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The Best Writing on Mathematics 2017

Mircea Pitici, editor
Princeton University Press
Publication Date: 
Number of Pages: 
BLL Rating: 

The Basic Library List Committee suggests that undergraduate mathematics libraries consider this book for acquisition.

[Reviewed by
Allen Stenger
, on

The most striking thing about this collection is how beautiful the writing is. The articles cover a wide variety of topics, with some biographical sketches, some math education, some philosophy, and a moderate amount of actual mathematics. I think there’s something here for everyone, but no one will like all the articles. There are nineteen articles, of which about fourteen (depending on how you categorize) appeared in scholarly journals or collections. So while most of them can be understood and enjoyed by the intelligent lay reader, that was usually not the original audience. This is the eighth annual edition in the series, all with the same editor.

My favorite articles: a sketch of Richard K. Guy’s life on the occasion of his hundredth birthday; an article encouraging children to count on their fingers (I still do this, I didn’t realize it was out of fashion); a very interesting speculation by Jeremy Gray on what would have happened if the Fields Medal had started 150 years ago instead of 80 (he thinks math was much poorer in talent back then, and it would have been hard to line up both judges and prizewinners); a thought-provoking article on using the catenary to find logarithms (this goes back to Leibniz), which leads to a consideration of why we consider some functions fundamental and others not; an interesting although inconclusive look at whether the human brain is Bayesian; and a wide-ranging look at how the science of prediction has changed over the years (how impressive are those political predictions, really?).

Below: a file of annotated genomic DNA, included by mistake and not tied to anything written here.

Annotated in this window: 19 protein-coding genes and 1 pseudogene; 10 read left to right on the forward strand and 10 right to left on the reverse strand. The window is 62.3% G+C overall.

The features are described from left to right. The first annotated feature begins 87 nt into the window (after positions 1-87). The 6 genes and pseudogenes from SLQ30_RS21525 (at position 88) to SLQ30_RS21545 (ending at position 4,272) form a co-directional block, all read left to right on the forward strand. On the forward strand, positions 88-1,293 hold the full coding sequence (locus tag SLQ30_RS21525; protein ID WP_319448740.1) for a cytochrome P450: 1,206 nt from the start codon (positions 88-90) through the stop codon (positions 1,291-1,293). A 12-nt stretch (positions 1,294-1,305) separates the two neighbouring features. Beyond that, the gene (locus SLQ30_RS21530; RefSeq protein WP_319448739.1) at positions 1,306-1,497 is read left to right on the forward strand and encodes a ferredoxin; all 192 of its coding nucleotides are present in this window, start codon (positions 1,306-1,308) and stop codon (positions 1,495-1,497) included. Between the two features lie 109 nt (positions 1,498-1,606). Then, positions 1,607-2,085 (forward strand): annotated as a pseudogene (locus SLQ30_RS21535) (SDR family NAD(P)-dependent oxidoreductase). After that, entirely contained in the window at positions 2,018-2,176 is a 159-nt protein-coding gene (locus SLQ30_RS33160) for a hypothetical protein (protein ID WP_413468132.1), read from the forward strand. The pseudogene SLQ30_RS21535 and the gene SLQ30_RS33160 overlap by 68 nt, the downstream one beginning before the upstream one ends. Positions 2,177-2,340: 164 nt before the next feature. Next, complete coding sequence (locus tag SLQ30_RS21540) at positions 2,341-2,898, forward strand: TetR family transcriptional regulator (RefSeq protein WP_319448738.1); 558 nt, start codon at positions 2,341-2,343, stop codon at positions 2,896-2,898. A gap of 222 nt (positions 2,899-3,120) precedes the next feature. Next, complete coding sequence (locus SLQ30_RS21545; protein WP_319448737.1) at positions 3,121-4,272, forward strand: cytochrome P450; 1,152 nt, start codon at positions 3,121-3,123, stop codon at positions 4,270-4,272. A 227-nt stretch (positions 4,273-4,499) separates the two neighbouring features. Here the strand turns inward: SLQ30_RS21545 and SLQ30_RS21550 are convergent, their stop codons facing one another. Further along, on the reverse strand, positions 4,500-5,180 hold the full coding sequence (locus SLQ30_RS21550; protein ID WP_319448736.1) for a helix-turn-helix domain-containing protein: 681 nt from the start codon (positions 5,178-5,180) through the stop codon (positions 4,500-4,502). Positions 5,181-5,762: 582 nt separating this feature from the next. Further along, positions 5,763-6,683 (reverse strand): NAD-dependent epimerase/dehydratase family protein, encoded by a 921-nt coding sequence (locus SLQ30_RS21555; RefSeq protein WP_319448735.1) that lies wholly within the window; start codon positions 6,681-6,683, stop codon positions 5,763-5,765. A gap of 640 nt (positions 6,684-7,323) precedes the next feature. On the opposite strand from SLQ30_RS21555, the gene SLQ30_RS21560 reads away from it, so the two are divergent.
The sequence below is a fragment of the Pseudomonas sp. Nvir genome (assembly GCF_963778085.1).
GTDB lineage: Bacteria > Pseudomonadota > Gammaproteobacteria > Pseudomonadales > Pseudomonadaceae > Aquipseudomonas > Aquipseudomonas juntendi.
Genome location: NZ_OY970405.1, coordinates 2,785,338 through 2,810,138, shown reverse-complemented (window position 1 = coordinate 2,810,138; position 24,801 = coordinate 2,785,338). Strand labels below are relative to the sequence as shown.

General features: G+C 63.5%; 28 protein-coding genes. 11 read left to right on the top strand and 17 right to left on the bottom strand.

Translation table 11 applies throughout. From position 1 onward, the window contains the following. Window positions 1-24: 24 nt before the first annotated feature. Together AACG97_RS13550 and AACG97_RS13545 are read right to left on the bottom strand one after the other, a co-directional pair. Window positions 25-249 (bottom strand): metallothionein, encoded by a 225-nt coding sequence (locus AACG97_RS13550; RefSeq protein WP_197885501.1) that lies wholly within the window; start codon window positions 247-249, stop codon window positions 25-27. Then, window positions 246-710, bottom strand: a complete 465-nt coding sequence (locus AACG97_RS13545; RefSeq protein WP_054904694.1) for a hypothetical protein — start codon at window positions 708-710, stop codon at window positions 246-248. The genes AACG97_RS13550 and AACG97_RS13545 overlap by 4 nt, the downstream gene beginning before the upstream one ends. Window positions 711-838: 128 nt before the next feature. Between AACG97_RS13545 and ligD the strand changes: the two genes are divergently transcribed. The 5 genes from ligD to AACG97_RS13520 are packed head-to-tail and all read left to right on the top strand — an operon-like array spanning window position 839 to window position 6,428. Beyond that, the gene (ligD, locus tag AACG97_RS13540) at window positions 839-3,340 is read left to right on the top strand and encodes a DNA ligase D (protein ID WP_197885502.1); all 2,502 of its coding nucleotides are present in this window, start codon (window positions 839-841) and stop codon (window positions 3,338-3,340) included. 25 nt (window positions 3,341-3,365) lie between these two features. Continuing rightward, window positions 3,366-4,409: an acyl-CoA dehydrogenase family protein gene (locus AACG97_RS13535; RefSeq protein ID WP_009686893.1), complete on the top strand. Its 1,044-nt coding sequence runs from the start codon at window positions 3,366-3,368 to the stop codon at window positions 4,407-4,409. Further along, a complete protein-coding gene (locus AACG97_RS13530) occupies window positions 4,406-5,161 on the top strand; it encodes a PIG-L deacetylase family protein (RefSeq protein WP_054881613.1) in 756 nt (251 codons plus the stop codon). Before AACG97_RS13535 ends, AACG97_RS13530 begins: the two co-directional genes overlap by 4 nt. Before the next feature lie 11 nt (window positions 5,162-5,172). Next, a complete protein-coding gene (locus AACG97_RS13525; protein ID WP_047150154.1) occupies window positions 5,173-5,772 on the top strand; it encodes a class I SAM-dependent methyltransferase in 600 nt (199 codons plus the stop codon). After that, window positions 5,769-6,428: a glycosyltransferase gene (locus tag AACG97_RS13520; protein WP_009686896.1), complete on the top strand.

In addition to the articles, which are the main content, there are also 20 pages of citations for additional interesting articles, and a two-page survey of additional interesting books.

Allen Stenger is a math hobbyist and retired software developer. He is an editor of the Missouri Journal of Mathematical Sciences. His personal web page is His mathematical interests are number theory and classical analysis.

Mircea Pitici ix
Mathematical Products Philip J. Davis 1
The Largest Known Prime Number Evelyn Lamb 7
A Unified Theory of Randomness Kevin Hartnett 10
An “Infinitely Rich” Mathematician Turns 100
Siobhan Roberts 24
Inverse Yogiisms Lloyd N. Trefethen 28
Ramanujan in Bronze Gerald L. Alexanderson 37
Creating Symmetric Fractals Larry Riddle 45
Projective Geometry in the Moon Tilt Illusion Marc Frantz 54
Girih for Domes: Analysis of Three Iranian Domes Mohamm adhossein Kasraei, Yahya Nourian, and Mohamm adjavad Mahdavinejad 64
Why Kids Should Use Their Fingers in Math Class Jo Boaler and Lang Chen 76
Threshold Concepts and Undergraduate Mathematics Teaching Sinéad Breen and Ann O’Shea 82
Rising above a Cause-and-Effect Stance in Mathematics Education Research John Mason 93
How to Find the Logarithm of Any Number Using Nothing but a Piece of String Viktor Blåsjö 99
Rendering Pacioli’s Rhombicuboctahedron Carlo H. Séquin and Raymond Shiau 106
Who Would Have Won the Fields Medal 150 Years Ago? Jeremy Gray 121
Paradoxes, Contradictions, and the Limits of Science Noson S. Yanofsky 130
Stairway to Heaven: The Abstract Method and Levels of Abstraction in Mathematics Jean-Pierre Marquis 145
Are Our Brains Bayesian? Robert Bain 172
Great Expectations: The Past, Present, and Future of Prediction Graham Southorn 182
Contributors 193
Notable Writings 199
Acknowledgments 221
Credits 223